By Jochen Voss, last updated 2012-02-18
This text describes the adventures I encountered while installing Linux
Apple Powerbook G4 (15″ version, 1.67GHz).
It seems that with Apple's numbering scheme the machine is a
PowerBook5,6. If you have questions or additional hints, feel
free to contact me.
The page was originally written in spring 2005, when the machine was new on the market. After a while I got bored by the many difficulties connected to running Linux on the machine and I switched to using MacOS X. Recently I reinstalled the current Debian/unstable distribution on the machine and was happy to notice that Linux support has significantly improved.
I was able to install Debian GNU/Linux on the machine. The laptop has the hardware configuration Apple introduced in February 2005.
|MPC7447A CPU (1.67 GHz)
Apple UniNorth 2 chipset
IDE hard disk
(Mobility Radeon 9600 M10)
(no 3D accel.)
sometimes hangs a bit
|Broadcom BCM4306 802.11b/g
Table 1. This table summarises the hardware support for Post-February-2005 Apple powerbooks under Linux. A plus sign in the last column indicates that the component works out of the box, plus-minus indicates that it can be made to work by applying kernel patches etc. or that it partially works, and a minus indicates that I did not manage to make the component work at all.
Some information about my setup:
Nowadays Debian Linux can be installed on the machine from the usual installation media. Initially, when the machine was still very new, I followed the steps described at William R Sowerbutts' Linux on the Mac Mini page. I used the Debian Sarge installer RC2 netinstall image, and the basic installation worked without any trouble.
The Powerbook keyboard needs getting used to: there are no keys for page-up, page-down and the hash mark. Since I was unhappy with the provided key-bindings under Linux, I finally wrote my own ones, aiming for as much MacOS X compatibility as possible.
Originally the kernel produced key press events for the
thus allowing it to be bound in the X Window system. For some reason
(which I never understood) this feature was removed in later kernels.
The keymaps in the remaining part of this section are from the time
fn could still be bound in keymaps. Nowadays they will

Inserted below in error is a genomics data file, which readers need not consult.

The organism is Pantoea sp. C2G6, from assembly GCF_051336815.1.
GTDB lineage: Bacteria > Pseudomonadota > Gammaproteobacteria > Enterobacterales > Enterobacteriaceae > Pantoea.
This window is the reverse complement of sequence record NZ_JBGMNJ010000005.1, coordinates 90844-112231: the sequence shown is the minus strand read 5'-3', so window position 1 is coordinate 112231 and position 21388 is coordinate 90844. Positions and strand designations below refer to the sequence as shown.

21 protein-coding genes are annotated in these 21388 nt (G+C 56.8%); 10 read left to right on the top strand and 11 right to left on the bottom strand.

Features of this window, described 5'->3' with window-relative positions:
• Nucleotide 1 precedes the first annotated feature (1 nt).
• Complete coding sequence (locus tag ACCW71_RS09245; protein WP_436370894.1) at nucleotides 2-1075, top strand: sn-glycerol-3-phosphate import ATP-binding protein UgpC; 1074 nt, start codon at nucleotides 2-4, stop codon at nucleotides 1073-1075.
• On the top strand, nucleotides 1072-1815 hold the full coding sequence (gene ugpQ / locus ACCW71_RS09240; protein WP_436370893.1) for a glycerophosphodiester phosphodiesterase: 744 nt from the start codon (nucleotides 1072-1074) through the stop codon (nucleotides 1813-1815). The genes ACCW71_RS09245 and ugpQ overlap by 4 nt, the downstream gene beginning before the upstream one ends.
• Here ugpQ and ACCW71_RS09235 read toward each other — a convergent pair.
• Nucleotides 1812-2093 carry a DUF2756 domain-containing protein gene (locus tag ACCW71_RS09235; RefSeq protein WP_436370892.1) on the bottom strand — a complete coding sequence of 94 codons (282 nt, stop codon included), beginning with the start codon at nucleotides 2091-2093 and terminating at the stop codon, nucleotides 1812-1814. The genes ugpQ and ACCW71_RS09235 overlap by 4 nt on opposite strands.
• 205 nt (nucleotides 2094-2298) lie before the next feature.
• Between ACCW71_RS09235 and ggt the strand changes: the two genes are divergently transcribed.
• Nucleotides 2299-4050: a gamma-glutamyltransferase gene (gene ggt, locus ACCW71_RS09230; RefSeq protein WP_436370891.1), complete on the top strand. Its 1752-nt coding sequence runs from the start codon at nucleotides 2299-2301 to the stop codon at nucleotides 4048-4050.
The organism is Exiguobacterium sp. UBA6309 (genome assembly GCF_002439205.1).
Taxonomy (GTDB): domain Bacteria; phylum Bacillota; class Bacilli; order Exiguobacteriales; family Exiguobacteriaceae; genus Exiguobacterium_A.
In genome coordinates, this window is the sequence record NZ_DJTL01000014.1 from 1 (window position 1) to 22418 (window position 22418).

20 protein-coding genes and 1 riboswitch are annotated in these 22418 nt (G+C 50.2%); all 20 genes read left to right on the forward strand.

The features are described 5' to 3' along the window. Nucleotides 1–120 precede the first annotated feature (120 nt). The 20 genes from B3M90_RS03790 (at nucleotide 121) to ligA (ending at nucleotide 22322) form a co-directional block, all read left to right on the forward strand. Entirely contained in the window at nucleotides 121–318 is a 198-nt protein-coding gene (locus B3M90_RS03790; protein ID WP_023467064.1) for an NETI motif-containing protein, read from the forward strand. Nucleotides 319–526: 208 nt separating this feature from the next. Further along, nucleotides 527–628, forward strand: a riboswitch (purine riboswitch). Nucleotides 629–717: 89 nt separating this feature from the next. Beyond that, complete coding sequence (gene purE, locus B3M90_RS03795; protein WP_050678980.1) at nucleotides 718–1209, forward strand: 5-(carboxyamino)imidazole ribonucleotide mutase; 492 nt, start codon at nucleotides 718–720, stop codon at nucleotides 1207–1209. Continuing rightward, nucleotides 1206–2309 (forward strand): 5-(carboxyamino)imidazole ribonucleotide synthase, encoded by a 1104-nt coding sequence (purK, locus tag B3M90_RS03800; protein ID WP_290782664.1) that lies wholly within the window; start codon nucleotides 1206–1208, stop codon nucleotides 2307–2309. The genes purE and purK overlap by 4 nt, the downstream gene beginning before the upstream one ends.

probably be less useful:
Some notes about the key bindings:
commandin MacOS) act as meta keys. You can use
to cycle trough your windows and
etc. to switch virtual consoles.
optionin MacOS) acts as an
key. You can use it together with other keys to produce all sorts of funny
characters as in MacOS X: for the British keyboard
gives the hash mark
gives the German sharp esszet, and
gives the German
key, I just mapped the key to
. With this setting,
you can teach, for example, the Gnome desktop environment to treat
as an eject key.
BlueTooth does not work out of the box. I do not own any bluetooth devices, so the following is unchecked. According to Johannes Berg's message to debian-powerpc the following error messages are related to bluetooth support. In the posting he also explains how to get bluetooth working.
... usb 2-1: new full speed USB device using ohci_hcd and address 2 hub 4-0:1.0: USB hub found hub 4-0:1.0: 2 ports detected usb 2-1: device descriptor read/64, error -71 usb 2-1: device descriptor read/64, error -71 usb 2-1: new full speed USB device using ohci_hcd and address 3 usb 2-1: device descriptor read/64, error -71 usb 2-1: device descriptor read/64, error -71 usb 2-2: new full speed USB device using ohci_hcd and address 4 ...
Error -71 above stands for
protocol error (
error -5 for
I/O error (
pdnsd: Caught signal 15. Exiting. pdnsd: Failed to open socket: Bad file descriptor. Status readback will be impossibleThe problem does not occur on a (otherwise similar) Intel machine.
xterm: fatal pty error 23 (errno=22) on tty /dev/pts/1
This is reported as Debian bug 229566 and can be worked around by using the following X resource settings:
xterm*eightBitInput: true xterm*metaSendsEscape: true
Copyright © 2012, Jochen Voss. All content on this website (including text, pictures, and any other original works), unless otherwise noted, is licensed under a Creative Commons Attribution-Share Alike 3.0 License.